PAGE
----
LAW4685 - International and transnational law and the green economy - 2019

6 points, SCA Band 3, 0.125 EFTSL

Undergraduate - Unit

Refer to the specific census and withdrawal dates for the semester(s) in which this unit is offered.



Chief examiner(s)

Prof Marilyn Pittard Researcher ProfileResearcher Profile (

Not offered in 2019


For students who commenced their LLB course prior to 2015: LAW1000 or LAW1101 and LAW1102 or LAW1104; LAW2101; LAW2102; LAW 2201; LAW2202; LAW3101; LAW3301.

For students who commenced their LLB (Hons) course in 2015 or later: LAW1111; LAW1112; LAW1113; LAW1114; LAW2101; LAW2102; LAW2111; LAW2112.


In a world facing potentially devastating impacts from climate change, such as drought, hunger, population displacement and economic decline, the global community has struggled to find consensus on how to avoid such impacts while continuing to achieve economic development. The goals of sustainable development and a "green economy" require technology innovation and diffusion, especially to developing economies. However, these goals conflict with the direction of international intellectual property regimes.

The trend in international environment law is towards greater collaboration, sharing of knowledge, transfer of clean technology, whereas the trend in international IP law, especially in the relevant area of patent law, is the opposite - tending towards enhancing IP rights without providing for effective mechanisms to address pressing environmental concerns. International trade agreements, most notably the WTO, have contributed to the increasing divergence of objectives in relation to IP on the one hand and environment on the other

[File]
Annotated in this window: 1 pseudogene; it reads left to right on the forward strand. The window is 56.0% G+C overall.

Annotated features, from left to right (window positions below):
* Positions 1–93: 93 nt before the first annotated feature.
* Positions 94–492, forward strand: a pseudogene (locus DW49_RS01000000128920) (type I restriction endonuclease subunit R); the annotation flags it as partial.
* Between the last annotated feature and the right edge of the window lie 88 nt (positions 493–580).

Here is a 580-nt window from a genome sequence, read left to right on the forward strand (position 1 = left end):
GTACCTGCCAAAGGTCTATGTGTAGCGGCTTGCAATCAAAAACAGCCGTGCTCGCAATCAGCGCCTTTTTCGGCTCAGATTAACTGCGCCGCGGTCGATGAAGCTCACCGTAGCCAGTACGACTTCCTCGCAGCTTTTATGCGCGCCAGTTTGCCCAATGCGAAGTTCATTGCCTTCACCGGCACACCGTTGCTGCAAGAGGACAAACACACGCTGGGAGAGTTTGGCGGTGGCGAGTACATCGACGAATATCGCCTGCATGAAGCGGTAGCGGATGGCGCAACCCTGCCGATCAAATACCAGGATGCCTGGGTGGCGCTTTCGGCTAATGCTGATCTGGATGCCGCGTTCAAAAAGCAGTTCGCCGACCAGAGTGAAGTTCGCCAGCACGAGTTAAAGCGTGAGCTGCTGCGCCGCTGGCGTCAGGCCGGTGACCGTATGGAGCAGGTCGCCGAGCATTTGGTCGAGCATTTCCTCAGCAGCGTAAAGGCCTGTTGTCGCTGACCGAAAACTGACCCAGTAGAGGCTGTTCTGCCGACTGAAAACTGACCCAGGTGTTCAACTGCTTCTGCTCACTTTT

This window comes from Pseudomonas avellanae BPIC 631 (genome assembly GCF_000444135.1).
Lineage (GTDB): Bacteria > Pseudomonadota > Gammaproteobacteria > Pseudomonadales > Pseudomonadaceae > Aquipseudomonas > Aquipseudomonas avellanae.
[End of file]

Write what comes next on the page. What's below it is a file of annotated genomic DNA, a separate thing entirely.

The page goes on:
This unit will examine the intersection - conflicts, challenges and opportunities - between international IP, international environmental and international trade laws. It will identify the points of conflict and incompatibility and will study national, transnational and private initiatives that seek to transcend the challenges and achieve mutual goals.


On completion of this unit, students should be able to:

  1. Identify the context and foundational doctrines and principles of international environmental law and international intellectual property law
  2. Understand the areas of conflict, challenges and opportunities between international IP, international environmental and international trade laws
  3. Reflect on the roles that intellectual property rights and international trade rules play in fostering or inhibiting innovation including in the area of green technology
  4. Research and assess the existing context and the opportunities for the development of national and international laws to promote a global green economy
  5. Learn from each other in a cross-disciplinary and multi-jurisdictional perspective about strategies and models for legal development to promote the desired ends.


Attendance requirement: Students who fail to attend at least 80% of the classes in this unit (ie who miss 3 or more classes) will receive a result of 0 N for the unit. Students who are unable to meet this requirement due to severe illness or other exceptional circumstances must make an application for in-semester special consideration with supporting documentation.

  1. Seminar presentation: 10%
  2. Written report (Blog or Policy Brief) (1000 words): 20%
  3. Take-home examination (3500 words): 70%

Workload requirements

Minimum total expected workload to achieve the learning outcomes for this unit is 144 hours per semester typically comprising a mixture of scheduled learning activities and independent study. The unit requires on average three/four hours of scheduled activities per week. Scheduled activities may include a combination of teacher directed learning, peer directed learning and online engagement.

See also Unit timetable information